This website is accessible to all versions of every browser. However, you are seeing this message because your browser does not support basic Web standards, and does not properly display the site's design details. Please consider upgrading to a more modern browser. (Learn More).

You are here: home > opinion > chatlist chatters

Deer overpopulation is a major contributor to the spread of tick-borne diseases

By Matthew Arnsberger
Posted Sunday, March 1, 2009

e-mail E-mail this page   print Printer-friendly page

Carrboro, NC - I have been treated for TBD’s five times in the last seven years, though we are not always certain that my symptoms were from tick diseases. Sometimes my doctor put me on antibiotics without doing the tests.

I am a landscaper and work outdoors and am frequently exposed to ticks.

My greater concerns and interest lie in the issue of deer overpopulation. I read up on the issue and talk about it most anytime the subject relates to landscapes (can’t help myself). Deer overpopulation is a major contributor to the spread of ticks and tick-borne diseases, as well a major spreader of microstegium (bamboograss). Deer are devastating our natural areas and ornamental landscapes. Due to their population growth they are eating so much vegetation that many plants are not reproducing. Insects, birds, reptiles and other mammals are suffering due to the loss of food and habitat caused by intense browse pressure from deer. Late winter is a particular bad time of the year as deer have browsed on all of their preferred food plants and are now eating things they normally leave alone, including poisonous plants such as hellebores and mountain laurel. They maybe starving to result to such measures, though I have not seen indications of starvation in the deer around me.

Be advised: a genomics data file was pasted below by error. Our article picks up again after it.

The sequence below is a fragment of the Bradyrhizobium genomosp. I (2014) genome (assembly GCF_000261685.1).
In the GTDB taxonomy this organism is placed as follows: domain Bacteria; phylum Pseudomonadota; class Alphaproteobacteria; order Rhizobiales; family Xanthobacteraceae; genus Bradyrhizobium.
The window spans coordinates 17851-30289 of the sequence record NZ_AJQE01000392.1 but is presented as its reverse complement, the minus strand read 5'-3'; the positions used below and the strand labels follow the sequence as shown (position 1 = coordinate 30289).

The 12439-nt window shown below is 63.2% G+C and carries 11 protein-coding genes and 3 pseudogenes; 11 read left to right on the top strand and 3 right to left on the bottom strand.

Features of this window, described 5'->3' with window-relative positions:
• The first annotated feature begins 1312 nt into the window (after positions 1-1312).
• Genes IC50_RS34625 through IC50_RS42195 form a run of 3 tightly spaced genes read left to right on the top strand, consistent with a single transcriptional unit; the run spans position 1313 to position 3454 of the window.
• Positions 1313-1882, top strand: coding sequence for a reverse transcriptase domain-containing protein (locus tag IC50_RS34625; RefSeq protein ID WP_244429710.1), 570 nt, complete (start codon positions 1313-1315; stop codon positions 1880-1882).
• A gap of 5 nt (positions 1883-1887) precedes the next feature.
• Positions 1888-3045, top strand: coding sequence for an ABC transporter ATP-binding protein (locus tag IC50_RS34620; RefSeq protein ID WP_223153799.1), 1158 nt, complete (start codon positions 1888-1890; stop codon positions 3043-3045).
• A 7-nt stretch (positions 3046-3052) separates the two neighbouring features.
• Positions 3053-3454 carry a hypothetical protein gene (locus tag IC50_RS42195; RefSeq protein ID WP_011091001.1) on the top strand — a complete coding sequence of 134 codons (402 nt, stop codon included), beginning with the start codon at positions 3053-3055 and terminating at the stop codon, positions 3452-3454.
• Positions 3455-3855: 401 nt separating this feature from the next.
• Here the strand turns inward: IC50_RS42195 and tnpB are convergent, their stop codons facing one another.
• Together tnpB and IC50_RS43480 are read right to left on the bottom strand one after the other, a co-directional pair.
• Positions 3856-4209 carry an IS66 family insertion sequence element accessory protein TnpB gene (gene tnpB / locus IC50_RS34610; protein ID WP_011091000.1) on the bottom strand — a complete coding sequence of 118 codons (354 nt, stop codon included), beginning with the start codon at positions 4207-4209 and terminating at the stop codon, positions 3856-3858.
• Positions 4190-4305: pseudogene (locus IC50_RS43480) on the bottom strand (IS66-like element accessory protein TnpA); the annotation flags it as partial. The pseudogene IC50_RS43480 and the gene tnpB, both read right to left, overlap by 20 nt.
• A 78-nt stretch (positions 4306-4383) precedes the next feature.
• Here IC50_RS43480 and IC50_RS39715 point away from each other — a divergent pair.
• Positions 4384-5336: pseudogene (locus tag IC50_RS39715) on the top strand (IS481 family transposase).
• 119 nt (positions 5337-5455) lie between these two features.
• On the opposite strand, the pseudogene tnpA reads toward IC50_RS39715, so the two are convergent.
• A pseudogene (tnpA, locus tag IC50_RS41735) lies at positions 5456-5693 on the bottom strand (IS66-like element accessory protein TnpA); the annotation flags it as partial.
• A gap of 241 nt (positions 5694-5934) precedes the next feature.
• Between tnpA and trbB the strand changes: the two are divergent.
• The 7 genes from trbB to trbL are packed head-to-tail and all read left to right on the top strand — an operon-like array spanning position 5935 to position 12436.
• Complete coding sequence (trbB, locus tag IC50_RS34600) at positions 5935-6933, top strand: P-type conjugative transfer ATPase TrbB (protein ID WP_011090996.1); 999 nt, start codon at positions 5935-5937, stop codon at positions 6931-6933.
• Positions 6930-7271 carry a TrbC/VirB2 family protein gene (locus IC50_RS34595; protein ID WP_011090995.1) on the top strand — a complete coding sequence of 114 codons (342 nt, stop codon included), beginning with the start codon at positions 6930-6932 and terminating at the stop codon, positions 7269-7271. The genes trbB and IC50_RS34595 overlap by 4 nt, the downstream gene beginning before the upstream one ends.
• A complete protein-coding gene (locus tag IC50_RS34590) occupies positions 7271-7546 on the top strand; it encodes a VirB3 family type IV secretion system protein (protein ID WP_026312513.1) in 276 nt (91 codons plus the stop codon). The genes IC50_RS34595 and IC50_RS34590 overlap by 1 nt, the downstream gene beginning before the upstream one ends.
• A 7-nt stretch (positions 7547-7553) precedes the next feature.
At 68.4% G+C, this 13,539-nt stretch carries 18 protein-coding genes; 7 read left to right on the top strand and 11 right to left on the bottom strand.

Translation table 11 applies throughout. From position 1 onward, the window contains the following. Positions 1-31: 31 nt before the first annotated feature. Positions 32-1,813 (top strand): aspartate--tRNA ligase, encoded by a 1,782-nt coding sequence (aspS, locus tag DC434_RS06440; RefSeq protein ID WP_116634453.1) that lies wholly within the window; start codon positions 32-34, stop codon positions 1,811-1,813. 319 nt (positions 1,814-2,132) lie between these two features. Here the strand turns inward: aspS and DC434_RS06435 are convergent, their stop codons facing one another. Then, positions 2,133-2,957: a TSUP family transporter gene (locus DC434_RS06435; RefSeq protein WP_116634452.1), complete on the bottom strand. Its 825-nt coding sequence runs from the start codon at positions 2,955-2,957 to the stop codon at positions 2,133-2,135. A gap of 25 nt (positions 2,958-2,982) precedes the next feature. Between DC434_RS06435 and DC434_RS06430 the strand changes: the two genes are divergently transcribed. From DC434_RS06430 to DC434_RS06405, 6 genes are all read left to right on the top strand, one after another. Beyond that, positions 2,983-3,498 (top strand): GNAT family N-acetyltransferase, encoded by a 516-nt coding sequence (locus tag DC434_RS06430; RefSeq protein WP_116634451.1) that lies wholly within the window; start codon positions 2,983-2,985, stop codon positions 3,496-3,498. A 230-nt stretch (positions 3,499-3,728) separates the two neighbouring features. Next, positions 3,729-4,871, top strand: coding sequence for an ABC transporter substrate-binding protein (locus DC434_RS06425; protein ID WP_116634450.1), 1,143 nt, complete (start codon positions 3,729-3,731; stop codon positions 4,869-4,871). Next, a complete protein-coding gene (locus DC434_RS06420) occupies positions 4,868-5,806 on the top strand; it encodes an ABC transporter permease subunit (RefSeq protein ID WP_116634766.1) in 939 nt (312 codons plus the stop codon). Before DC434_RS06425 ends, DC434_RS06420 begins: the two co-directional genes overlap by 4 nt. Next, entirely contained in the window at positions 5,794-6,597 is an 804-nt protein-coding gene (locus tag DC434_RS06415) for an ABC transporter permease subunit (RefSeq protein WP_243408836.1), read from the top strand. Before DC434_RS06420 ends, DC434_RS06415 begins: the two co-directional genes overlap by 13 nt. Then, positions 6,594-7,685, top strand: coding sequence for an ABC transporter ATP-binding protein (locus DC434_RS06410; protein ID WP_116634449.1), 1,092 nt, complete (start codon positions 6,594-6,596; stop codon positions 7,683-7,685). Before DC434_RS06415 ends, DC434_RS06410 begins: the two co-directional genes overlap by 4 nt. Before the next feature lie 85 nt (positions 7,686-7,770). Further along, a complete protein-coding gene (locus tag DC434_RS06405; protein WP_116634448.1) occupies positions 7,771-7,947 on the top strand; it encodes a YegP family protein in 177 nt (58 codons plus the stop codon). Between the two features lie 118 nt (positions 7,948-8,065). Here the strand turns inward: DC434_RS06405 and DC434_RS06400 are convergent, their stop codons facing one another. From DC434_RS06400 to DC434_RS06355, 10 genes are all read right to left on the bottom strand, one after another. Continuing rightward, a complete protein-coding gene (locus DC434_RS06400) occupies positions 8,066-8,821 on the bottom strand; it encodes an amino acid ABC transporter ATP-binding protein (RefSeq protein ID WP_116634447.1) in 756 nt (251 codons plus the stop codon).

Duke Forest determined that they have deer populations of as much as 80 per square mile and felt that healthy population levels of 12-20 could sustain their forest vegetation - that's four times as many deer as the system can sustain.

I live in Carrboro. Suburban areas such as mine have way too many deer. My clients range through much of southern Orange County and northern Chatham County. Rural and suburban deer are a big problem.The auto is their principle predator with accidents being tramatic to both deer and humans.
I could go on.

I would like to foster discussion on regional responses to deer overpopulation including such topics as contraception, quotas for hunting more doe, bow hunting in suburban areas, maybe even the sale of game meat.

 
e-mail E-mail this page
print Printer-friendly page
 
 
 
 
Opinion

Got Feedback?
Send a letter to the editor.

Chatham Chatlist

Subscribe
Sign up for the Chatham Chatlist. Find out what your friends and neighbors are saying about what's going on in Chatham County.

Advertise
Promote your business at chathamjournal.com

Subscribe now: RSS news feed, plus FREE headlines for your site